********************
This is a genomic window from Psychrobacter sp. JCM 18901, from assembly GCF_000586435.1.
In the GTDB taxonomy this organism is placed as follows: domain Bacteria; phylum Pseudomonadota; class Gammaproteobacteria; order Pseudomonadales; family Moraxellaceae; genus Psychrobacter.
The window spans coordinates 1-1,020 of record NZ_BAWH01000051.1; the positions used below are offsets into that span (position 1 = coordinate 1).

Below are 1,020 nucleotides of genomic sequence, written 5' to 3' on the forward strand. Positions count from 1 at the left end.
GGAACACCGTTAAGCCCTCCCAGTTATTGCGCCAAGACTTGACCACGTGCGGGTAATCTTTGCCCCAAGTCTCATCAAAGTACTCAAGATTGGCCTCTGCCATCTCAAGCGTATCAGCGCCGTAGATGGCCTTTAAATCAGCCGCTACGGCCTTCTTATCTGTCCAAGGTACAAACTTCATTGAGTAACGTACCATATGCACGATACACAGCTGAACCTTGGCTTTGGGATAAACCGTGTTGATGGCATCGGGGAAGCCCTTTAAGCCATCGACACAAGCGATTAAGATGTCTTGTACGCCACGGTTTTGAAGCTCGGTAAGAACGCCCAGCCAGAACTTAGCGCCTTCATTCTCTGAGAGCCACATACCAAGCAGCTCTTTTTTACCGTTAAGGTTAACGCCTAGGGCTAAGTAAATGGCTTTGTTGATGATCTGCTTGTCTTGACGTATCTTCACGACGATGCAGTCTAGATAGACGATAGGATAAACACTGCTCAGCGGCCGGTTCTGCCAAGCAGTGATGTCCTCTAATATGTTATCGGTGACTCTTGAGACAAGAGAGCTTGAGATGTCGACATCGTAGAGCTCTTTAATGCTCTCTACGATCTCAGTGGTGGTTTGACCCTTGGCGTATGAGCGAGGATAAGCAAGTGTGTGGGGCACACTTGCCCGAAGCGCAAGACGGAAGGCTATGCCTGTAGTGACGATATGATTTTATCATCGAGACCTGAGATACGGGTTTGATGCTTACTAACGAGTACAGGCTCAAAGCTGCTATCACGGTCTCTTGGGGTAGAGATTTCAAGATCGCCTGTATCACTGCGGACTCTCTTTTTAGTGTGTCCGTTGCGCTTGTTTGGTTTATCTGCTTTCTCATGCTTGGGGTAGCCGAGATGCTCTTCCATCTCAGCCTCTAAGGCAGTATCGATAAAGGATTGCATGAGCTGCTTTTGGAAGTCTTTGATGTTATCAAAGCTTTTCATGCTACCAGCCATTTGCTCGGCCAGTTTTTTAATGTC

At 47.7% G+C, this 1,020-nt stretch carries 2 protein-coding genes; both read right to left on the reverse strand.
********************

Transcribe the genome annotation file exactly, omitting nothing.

This is a genomic window from Psychrobacter sp. JCM 18901, from assembly GCF_000586435.1.
In the GTDB taxonomy this organism is placed as follows: domain Bacteria; phylum Pseudomonadota; class Gammaproteobacteria; order Pseudomonadales; family Moraxellaceae; genus Psychrobacter.
The window spans coordinates 1-1,020 of record NZ_BAWH01000051.1; the positions used below are offsets into that span (position 1 = coordinate 1).

Below are 1,020 nucleotides of genomic sequence, written 5' to 3' on the forward strand. Positions count from 1 at the left end.
GGAACACCGTTAAGCCCTCCCAGTTATTGCGCCAAGACTTGACCACGTGCGGGTAATCTTTGCCCCAAGTCTCATCAAAGTACTCAAGATTGGCCTCTGCCATCTCAAGCGTATCAGCGCCGTAGATGGCCTTTAAATCAGCCGCTACGGCCTTCTTATCTGTCCAAGGTACAAACTTCATTGAGTAACGTACCATATGCACGATACACAGCTGAACCTTGGCTTTGGGATAAACCGTGTTGATGGCATCGGGGAAGCCCTTTAAGCCATCGACACAAGCGATTAAGATGTCTTGTACGCCACGGTTTTGAAGCTCGGTAAGAACGCCCAGCCAGAACTTAGCGCCTTCATTCTCTGAGAGCCACATACCAAGCAGCTCTTTTTTACCGTTAAGGTTAACGCCTAGGGCTAAGTAAATGGCTTTGTTGATGATCTGCTTGTCTTGACGTATCTTCACGACGATGCAGTCTAGATAGACGATAGGATAAACACTGCTCAGCGGCCGGTTCTGCCAAGCAGTGATGTCCTCTAATATGTTATCGGTGACTCTTGAGACAAGAGAGCTTGAGATGTCGACATCGTAGAGCTCTTTAATGCTCTCTACGATCTCAGTGGTGGTTTGACCCTTGGCGTATGAGCGAGGATAAGCAAGTGTGTGGGGCACACTTGCCCGAAGCGCAAGACGGAAGGCTATGCCTGTAGTGACGATATGATTTTATCATCGAGACCTGAGATACGGGTTTGATGCTTACTAACGAGTACAGGCTCAAAGCTGCTATCACGGTCTCTTGGGGTAGAGATTTCAAGATCGCCTGTATCACTGCGGACTCTCTTTTTAGTGTGTCCGTTGCGCTTGTTTGGTTTATCTGCTTTCTCATGCTTGGGGTAGCCGAGATGCTCTTCCATCTCAGCCTCTAAGGCAGTATCGATAAAGGATTGCATGAGCTGCTTTTGGAAGTCTTTGATGTTATCAAAGCTTTTCATGCTACCAGCCATTTGCTCGGCCAGTTTTTTAATGTC

At 47.7% G+C, this 1,020-nt stretch carries 2 protein-coding genes; both read right to left on the reverse strand.